Finally there were the hard core, women whose have been out front on gender equity, were bruised and frustrated, but willing to continue to put themselves on the line, who realized that if they kept on doing what they had been doing, nothing would change. They came knowing there was no silver bullet, but open to seeking new ways of approaching the challenge of mobilizing people on behalf of gender equity, understanding intuitively that they, too, had to adapt their behavior if more progress is to be made. I think of them as the Relentlessly Committed.

The Symposium participants were in no way a microcosm of Australian society as a whole. My guess is that they were a pretty good representation of what the Australian Women’s Movement looks like today. They reminded us that there is reason to continue to be optimistic about the possibilities for progress, but that the way forward will require different strategies for different people. Potential allies are going to bring different values, different rationales, and different world views and comfort zones to the work. The challenge of mobilizing them to do more than they are currently doing will require even the most committed among the participants to make some hard choices about what risks they are willing to take, how much disturbance they are willing to generate, even among their friends, on behalf of gender equity going forward.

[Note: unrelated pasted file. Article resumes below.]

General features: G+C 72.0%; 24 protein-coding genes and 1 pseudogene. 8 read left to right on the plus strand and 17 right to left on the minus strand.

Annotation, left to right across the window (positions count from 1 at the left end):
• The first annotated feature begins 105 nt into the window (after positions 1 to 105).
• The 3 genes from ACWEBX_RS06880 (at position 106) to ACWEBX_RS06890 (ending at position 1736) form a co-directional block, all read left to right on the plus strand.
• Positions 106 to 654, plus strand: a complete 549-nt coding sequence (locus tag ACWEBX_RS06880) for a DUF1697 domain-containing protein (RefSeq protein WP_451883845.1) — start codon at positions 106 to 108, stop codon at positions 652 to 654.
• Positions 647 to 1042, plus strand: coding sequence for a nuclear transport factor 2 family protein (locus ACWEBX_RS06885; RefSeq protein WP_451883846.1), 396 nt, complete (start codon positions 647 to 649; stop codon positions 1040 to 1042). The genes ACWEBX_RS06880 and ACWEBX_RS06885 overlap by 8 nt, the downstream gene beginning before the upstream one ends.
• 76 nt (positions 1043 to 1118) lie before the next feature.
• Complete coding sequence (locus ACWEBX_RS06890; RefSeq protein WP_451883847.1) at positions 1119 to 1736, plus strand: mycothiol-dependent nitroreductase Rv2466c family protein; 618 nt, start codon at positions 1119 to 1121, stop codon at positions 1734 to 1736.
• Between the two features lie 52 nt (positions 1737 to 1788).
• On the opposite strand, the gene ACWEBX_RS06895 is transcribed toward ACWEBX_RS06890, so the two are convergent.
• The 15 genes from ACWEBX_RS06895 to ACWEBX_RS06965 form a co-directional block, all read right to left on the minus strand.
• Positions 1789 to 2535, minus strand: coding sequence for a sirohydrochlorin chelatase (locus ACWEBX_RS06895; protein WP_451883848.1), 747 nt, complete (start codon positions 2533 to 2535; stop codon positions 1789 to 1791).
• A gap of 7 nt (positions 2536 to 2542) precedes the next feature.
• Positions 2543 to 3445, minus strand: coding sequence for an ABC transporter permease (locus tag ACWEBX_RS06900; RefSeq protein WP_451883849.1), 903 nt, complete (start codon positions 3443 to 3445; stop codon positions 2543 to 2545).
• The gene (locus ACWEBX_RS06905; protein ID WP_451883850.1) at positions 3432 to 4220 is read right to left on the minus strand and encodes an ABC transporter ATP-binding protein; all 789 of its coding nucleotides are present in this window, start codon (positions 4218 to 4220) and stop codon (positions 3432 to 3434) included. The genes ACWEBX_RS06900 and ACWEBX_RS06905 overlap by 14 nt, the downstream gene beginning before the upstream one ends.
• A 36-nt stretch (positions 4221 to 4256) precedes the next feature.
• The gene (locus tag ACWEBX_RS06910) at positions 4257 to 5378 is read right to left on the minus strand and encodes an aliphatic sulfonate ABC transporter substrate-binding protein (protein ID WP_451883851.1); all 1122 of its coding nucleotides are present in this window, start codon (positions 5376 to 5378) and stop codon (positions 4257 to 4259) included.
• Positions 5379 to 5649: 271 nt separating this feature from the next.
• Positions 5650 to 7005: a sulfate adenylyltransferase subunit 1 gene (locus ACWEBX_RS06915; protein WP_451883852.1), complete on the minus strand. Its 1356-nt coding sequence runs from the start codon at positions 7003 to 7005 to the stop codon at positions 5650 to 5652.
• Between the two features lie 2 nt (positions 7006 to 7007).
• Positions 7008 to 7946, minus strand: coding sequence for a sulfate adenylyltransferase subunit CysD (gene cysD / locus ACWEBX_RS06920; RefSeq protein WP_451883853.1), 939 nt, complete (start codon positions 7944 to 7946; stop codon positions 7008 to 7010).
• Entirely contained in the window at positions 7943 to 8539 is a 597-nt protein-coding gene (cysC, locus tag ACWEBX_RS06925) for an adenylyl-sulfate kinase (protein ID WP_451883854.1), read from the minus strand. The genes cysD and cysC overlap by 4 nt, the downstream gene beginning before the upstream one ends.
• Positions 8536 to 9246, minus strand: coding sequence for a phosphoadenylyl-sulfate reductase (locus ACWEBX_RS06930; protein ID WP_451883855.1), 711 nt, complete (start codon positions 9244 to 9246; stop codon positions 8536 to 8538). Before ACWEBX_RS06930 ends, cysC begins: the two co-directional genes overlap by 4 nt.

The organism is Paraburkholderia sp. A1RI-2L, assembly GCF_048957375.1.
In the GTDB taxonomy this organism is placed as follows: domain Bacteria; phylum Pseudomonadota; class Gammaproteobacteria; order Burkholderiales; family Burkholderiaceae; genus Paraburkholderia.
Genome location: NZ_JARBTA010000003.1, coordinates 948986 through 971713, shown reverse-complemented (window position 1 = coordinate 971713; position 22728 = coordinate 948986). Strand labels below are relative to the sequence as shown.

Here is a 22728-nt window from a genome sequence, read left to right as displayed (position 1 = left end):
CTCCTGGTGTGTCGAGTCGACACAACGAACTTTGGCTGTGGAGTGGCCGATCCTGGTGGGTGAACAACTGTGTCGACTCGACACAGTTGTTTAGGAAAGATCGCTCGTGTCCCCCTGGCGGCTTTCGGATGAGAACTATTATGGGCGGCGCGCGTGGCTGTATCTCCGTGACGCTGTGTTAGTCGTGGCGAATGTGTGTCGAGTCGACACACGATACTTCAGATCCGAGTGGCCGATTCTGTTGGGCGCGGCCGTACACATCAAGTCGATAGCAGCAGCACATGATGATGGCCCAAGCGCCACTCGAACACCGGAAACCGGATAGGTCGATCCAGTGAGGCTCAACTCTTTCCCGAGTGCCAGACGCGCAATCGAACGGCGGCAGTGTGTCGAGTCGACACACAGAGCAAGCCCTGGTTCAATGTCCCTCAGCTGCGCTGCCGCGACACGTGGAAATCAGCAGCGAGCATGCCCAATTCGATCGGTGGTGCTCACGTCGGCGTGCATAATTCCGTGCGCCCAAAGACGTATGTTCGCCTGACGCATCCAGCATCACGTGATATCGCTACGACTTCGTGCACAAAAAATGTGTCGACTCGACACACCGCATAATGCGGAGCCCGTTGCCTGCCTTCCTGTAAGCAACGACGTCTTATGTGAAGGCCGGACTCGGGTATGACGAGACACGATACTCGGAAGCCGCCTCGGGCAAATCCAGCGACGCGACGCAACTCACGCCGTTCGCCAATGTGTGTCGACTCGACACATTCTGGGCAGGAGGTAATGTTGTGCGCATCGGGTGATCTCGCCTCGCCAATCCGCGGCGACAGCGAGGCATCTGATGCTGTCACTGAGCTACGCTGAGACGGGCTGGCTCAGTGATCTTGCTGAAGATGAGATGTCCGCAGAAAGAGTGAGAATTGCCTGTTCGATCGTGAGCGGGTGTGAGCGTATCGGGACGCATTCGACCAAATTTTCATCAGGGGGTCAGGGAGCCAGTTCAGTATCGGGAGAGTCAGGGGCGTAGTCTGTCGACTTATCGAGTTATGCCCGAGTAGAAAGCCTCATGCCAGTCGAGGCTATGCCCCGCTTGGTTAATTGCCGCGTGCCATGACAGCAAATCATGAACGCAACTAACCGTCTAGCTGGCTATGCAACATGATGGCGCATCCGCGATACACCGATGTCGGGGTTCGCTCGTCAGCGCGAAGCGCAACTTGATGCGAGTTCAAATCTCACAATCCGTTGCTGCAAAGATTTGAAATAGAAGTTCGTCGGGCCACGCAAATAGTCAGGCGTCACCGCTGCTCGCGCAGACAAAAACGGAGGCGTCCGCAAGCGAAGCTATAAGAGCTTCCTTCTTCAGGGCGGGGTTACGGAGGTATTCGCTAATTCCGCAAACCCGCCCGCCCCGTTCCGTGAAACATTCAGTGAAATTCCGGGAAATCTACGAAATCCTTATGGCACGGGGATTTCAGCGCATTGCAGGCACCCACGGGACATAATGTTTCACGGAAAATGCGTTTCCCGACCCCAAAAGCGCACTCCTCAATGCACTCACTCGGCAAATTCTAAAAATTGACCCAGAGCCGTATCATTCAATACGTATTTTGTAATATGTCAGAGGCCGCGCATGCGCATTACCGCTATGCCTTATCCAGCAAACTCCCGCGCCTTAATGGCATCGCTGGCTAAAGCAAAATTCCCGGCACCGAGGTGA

Marty Linsky - lead facilitator

  Marty Linsky – lead facilitator